but i will say, i was really annoyed when one of my workshop mates wanted to save on her airfare so she didn't show up for our first workshop (i was low-res) yeah. she didn't make the workshop leader a fan at all :)

  8. Hi Casey,

    I really see where youlre coming from. There was a reading scheduled in my university recently (MA CW in Manchester, England) and I coulnd't attend because I work Thursdays and Fridays, but the readings aren't compulsory, so that was a shame, but no problem. On the Monday, though one of our teachers announced 'you guys know there's a special workshop before the reading, right? And you must attend!' We were not impressed - three day's notice! And I was really worried - I have to work - I have rent AND a mortgage to cover, plus living expenses - and my job (video editor with a TV station) isn't something I can get out of, or ask somebody else to cover. I'm contracted to do the the work and that's that. So I spoke to my course coordinator who said not to worry about it at all, he understood that we all work under financial pressure and that things rarely work out perfectly. So, basically, I love him! But they are very understanding on my course - we're all adults, and we need to cover our bills if we're to stay living here and stay in the course at all. It's not people who miss class that annoy me, but people who turn up not having done the reading - what's the point??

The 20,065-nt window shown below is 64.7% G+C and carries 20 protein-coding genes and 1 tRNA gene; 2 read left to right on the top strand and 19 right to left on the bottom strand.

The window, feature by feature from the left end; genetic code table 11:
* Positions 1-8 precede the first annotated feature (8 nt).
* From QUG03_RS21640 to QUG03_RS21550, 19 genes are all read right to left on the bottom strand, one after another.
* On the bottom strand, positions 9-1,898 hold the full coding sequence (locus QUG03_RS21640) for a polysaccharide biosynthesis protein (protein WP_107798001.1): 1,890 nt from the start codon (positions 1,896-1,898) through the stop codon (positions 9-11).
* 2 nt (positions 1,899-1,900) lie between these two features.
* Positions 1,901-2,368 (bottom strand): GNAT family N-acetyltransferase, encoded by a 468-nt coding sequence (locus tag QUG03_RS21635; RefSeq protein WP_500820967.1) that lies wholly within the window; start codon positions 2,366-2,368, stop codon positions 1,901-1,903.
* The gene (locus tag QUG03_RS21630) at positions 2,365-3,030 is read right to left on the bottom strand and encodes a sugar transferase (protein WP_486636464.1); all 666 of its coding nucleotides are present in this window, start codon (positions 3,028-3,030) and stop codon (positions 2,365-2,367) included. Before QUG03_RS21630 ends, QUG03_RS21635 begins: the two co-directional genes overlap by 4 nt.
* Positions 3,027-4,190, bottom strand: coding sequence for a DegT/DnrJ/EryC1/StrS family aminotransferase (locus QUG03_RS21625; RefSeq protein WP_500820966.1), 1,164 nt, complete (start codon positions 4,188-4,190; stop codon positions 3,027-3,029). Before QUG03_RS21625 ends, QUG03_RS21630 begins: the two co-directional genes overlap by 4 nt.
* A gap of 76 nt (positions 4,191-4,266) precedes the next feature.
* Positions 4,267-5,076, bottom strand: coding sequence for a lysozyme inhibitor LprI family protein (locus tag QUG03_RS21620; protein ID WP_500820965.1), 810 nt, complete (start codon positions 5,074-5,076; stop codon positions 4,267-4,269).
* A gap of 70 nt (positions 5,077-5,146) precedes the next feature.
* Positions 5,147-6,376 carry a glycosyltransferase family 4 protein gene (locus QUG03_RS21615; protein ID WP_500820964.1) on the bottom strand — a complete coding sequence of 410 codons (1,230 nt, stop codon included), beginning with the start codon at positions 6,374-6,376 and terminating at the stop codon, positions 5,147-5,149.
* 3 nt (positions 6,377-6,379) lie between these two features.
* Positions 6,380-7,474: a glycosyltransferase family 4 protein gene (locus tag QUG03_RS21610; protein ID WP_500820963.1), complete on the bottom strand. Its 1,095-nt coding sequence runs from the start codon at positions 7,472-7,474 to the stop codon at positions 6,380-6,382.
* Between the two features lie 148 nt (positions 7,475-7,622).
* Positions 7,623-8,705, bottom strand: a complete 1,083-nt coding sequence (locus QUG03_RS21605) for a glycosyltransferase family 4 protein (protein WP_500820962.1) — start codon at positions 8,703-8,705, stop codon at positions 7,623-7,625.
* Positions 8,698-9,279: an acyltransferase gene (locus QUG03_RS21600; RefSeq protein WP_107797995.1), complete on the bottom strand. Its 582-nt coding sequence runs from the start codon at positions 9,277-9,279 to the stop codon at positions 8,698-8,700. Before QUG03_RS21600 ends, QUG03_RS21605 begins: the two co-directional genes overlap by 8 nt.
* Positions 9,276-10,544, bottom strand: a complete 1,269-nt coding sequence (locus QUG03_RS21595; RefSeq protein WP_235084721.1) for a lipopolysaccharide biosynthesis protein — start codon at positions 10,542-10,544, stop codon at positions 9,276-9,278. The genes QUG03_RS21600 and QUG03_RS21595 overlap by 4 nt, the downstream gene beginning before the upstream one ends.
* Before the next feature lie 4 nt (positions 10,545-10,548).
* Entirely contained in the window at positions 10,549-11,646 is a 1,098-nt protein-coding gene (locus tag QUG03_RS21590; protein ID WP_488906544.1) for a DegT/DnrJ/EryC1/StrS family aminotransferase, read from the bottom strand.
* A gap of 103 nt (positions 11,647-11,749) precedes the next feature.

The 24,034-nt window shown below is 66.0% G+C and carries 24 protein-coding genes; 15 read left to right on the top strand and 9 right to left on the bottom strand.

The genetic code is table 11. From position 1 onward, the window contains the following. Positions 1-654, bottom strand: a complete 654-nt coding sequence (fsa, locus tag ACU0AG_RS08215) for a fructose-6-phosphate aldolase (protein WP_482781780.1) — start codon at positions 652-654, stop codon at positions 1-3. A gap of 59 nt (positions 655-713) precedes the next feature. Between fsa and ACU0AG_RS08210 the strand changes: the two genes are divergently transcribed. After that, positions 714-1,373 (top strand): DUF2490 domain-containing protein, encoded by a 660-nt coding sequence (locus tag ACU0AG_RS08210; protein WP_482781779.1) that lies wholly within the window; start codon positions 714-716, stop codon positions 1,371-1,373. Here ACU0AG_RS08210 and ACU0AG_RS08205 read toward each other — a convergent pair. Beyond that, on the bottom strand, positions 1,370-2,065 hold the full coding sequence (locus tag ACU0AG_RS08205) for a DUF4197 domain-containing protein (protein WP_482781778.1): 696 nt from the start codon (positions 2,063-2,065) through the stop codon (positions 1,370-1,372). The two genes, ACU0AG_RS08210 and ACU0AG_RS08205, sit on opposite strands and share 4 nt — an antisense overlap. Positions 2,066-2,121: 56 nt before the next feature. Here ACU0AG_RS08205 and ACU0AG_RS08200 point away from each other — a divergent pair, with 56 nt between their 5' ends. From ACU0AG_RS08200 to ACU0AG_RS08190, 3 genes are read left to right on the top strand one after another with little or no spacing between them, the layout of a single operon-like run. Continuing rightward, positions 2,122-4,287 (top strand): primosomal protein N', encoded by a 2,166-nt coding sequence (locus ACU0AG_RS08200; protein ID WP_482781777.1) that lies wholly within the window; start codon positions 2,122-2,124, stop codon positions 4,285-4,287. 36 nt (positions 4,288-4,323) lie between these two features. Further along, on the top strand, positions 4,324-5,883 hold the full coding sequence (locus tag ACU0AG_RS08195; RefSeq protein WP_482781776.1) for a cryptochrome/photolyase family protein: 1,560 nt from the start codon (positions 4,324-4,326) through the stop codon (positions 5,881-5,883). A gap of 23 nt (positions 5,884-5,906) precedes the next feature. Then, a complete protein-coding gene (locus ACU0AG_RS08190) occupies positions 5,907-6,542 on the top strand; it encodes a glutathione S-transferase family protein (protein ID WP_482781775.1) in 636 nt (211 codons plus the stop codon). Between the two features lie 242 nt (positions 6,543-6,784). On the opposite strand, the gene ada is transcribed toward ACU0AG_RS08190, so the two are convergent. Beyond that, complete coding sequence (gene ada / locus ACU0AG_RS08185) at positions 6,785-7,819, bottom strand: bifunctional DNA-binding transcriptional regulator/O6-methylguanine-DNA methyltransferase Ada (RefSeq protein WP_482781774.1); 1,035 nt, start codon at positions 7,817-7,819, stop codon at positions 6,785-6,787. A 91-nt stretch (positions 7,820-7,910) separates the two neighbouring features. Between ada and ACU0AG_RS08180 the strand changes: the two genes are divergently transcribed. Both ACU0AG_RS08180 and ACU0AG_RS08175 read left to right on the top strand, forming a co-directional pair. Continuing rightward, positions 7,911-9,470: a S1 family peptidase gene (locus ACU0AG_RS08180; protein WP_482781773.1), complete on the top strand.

Good luck with the course and the job!


  9. Maybe you could talk with your professor in person and ask her if there is anything you can do to make up for missing the class. It would convey that you are making the class a high priority and are attempting to find a way to work it out. Even if she says no, she may be less miffed.

  10. I had to fly back to Texas for my grandma's funeral this semester. I missed my lit course and my craft class. Both Kathryn Harrison and Louise DeSalvo were very considerate of my situation. I didn't have to miss Kathryn's class, but she still supported me. I did have to miss Louise's class--and she completely understood. She also said she understood if I needed to miss the following class. And she said I could have an extra week on my craft assignment if I needed it.

  11. You had every right to miss class, and you were responsible about it -- you told her in advance, and we are graduate students -- you have more responsibilities than just school. You did the right thing. It would be nice if we only had to do school, but that's not really the reality -- and it's not the reality even when we become writers, either, as real life intereferes sometimes. You did your best, your request was reasonable, and she should have been more responsive. I'd write about it on her eval at the end of the semester. She needs a good dose of reality herself.